There were nights on call, of endless hours of running around, hoping for a quiet moment to sit, to breathe, to eat if I was so lucky. And when I did get these moments, I would walk past my great-great uncle’s portrait and pause and stare. I would feel a sense of grounding, of family. The hospital can be pretty isolating, and when you haven’t stopped moving for 20 hours, you can begin to feel pretty detached from the rest of the world. But his portrait would ground me. For a moment I felt a sense of stillness, a breath, a reminder of how lucky I am to be where I am; that in a few hours, I would walk out the front doors of the hospital, my feet on the ground, and would soon be home and in my own bed. How lucky I was to be privileged enough to have the opportunity to enter medical school, to match to family medicine at the University of Toronto, to be a doctor. To be Jewish. To be female. To be a Jewish, female, resident doctor. Had I been born decades earlier, this would not have been the case. Had my great-great uncle Ben Sadowski not fought hard to have Mount Sinai affiliated with the University of Toronto, providing a space for Jewish trainees, this would not have been the case. And for a moment, I felt grounded. Back to the chaos. Back to the sleepless call shifts. But this time with gratitude, for the institution in which I was learning and for coming from a line of Jewish men and women who made this opportunity possible.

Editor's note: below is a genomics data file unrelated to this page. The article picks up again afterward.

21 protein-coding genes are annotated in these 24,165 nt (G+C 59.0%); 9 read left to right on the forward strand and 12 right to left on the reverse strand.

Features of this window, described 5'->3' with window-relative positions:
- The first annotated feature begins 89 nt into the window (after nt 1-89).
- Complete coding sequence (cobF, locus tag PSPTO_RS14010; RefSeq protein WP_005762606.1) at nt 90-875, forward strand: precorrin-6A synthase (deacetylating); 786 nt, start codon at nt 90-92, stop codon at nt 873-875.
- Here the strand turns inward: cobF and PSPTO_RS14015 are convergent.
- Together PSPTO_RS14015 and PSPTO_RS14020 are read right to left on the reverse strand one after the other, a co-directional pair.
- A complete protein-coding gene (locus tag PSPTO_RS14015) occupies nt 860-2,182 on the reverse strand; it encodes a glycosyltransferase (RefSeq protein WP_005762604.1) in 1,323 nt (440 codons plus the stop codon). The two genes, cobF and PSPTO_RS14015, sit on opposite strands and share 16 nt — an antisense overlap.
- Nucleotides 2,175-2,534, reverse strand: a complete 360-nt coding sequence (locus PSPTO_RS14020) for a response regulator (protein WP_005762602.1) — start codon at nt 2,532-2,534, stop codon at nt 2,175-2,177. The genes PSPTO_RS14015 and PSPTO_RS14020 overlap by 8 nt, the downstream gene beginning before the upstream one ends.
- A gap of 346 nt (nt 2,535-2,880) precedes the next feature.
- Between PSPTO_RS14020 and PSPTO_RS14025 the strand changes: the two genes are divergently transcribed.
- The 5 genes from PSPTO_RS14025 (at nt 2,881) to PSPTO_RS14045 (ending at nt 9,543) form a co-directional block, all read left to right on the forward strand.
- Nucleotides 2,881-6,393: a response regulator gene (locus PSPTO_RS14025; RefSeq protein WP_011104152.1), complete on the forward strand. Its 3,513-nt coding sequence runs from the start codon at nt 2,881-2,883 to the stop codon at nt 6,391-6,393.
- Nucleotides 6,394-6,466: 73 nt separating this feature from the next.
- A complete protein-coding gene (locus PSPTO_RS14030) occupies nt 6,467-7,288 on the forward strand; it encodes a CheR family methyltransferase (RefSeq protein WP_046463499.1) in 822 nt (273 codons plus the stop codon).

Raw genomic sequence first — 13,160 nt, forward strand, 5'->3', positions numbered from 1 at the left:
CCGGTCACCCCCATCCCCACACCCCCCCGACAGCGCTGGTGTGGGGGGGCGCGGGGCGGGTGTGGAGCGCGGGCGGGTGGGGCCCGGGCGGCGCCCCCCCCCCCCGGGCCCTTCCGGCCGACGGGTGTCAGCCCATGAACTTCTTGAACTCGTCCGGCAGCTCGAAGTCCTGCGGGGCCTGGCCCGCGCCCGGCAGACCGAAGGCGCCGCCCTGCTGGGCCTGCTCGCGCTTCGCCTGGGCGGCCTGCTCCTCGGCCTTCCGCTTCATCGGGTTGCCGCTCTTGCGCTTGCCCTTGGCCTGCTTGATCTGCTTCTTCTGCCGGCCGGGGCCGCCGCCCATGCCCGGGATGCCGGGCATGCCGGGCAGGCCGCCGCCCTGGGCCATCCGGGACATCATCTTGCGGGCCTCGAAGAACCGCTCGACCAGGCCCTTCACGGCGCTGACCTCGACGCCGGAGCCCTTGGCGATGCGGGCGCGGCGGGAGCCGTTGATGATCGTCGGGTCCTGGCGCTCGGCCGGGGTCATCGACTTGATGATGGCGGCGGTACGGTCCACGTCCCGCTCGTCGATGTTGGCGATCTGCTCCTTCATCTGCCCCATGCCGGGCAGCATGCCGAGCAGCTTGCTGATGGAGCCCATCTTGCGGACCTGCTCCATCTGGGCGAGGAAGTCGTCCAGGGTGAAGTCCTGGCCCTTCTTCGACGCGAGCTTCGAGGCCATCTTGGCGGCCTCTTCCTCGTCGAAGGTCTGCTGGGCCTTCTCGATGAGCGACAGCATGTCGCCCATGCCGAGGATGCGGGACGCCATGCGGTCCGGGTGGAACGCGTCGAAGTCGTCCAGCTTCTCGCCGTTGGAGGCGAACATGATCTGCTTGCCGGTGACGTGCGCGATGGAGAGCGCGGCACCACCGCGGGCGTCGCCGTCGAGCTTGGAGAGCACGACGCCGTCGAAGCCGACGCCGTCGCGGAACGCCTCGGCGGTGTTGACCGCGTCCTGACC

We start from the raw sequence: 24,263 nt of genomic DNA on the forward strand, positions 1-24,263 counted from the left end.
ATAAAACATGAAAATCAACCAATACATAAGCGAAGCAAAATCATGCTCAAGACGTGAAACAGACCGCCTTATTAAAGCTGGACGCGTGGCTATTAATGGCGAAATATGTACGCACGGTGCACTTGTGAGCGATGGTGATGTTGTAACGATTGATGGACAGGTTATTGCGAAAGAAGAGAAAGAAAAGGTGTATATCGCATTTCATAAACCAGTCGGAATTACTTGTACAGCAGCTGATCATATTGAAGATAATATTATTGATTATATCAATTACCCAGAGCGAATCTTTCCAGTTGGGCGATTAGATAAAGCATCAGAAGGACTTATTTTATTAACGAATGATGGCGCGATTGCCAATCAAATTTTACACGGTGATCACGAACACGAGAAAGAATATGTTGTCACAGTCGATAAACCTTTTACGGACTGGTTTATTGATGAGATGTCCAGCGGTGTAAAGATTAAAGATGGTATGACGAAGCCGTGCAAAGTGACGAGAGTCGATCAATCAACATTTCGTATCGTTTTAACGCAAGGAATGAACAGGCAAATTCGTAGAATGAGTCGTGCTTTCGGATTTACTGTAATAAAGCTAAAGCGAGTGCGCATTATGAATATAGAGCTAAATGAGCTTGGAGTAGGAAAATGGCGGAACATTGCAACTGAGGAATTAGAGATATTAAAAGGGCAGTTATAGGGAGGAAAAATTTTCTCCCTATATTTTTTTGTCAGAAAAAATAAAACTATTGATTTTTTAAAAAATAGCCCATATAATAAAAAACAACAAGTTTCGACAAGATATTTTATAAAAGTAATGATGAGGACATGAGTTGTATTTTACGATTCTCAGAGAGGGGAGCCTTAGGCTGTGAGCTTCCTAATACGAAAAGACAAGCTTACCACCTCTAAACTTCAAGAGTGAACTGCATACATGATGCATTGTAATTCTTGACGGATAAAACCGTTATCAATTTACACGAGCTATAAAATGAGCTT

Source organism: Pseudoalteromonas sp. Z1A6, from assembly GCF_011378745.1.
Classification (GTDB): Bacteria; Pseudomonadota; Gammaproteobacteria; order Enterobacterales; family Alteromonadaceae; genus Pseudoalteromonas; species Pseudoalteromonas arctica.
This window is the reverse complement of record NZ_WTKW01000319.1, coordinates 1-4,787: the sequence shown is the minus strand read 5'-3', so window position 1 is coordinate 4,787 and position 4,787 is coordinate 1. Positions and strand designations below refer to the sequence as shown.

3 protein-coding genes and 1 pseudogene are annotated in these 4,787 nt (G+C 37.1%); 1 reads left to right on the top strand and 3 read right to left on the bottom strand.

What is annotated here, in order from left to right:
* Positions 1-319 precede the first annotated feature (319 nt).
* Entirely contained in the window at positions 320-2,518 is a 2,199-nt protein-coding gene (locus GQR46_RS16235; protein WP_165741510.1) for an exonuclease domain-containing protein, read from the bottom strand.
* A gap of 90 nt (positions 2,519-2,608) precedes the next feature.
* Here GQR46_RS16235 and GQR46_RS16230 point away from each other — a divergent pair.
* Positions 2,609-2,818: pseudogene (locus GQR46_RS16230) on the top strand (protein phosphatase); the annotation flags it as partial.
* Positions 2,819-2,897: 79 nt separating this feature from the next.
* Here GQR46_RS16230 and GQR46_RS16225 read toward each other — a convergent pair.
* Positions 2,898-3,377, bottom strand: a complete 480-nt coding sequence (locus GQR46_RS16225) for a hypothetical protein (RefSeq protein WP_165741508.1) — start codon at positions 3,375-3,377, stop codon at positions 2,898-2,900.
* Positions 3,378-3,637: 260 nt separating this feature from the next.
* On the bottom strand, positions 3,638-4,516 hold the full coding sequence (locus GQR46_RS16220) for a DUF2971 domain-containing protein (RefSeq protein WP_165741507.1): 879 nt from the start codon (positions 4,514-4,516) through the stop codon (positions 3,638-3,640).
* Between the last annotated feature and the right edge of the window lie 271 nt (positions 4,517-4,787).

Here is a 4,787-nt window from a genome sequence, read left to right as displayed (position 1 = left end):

Time went on. I grew closer and closer to Mount Sinai. I spent the majority of my days (and often my nights) in the family medicine clinic or the hospital. I was given a window into thousands of lives I would never lead. I developed connections with patients, with residents, with staff. I became a family doctor. Mount Sinai raised me from a nervous medical student to a self-assured family doctor.
Time went on. My last call shift in the hospital arrived and I had a moment of quiet, so I rushed up to the 18th floor. I stood in front of the Ben Sadowski Auditorium and paused. I felt connected. To a man I never knew and to my mother’s maiden name, which suddenly felt like a part of me I had never known. I thought of my grandfather, who had passed away a year and a half earlier. In one of our last conversations, my grandpa asked me how residency was going. I told him it was going well and I was really happy at Mount Sinai. He grinned, and said if only my last name were Sadowski, everyone would know I was related to Ben Sadowski. But they didn’t know. I carried it like a secret treasured possession. So, thank you, great-great uncle Ben Sadowski for giving me this treasure. Thank you for building these walls for Jewish doctors to provide care and for Jewish trainees to grow, to learn, to practice, to heal. Thank you for giving me this place that I grew to call home.
Lindsay Herzog is a family physician who completed her two-year family medicine residency at Mount Sinai Hospital in 2018. She then participated in the self-directed enhanced skills program in adolescent health, as well as the education scholar program in the Department of Family and Community Medicine at the University of Toronto.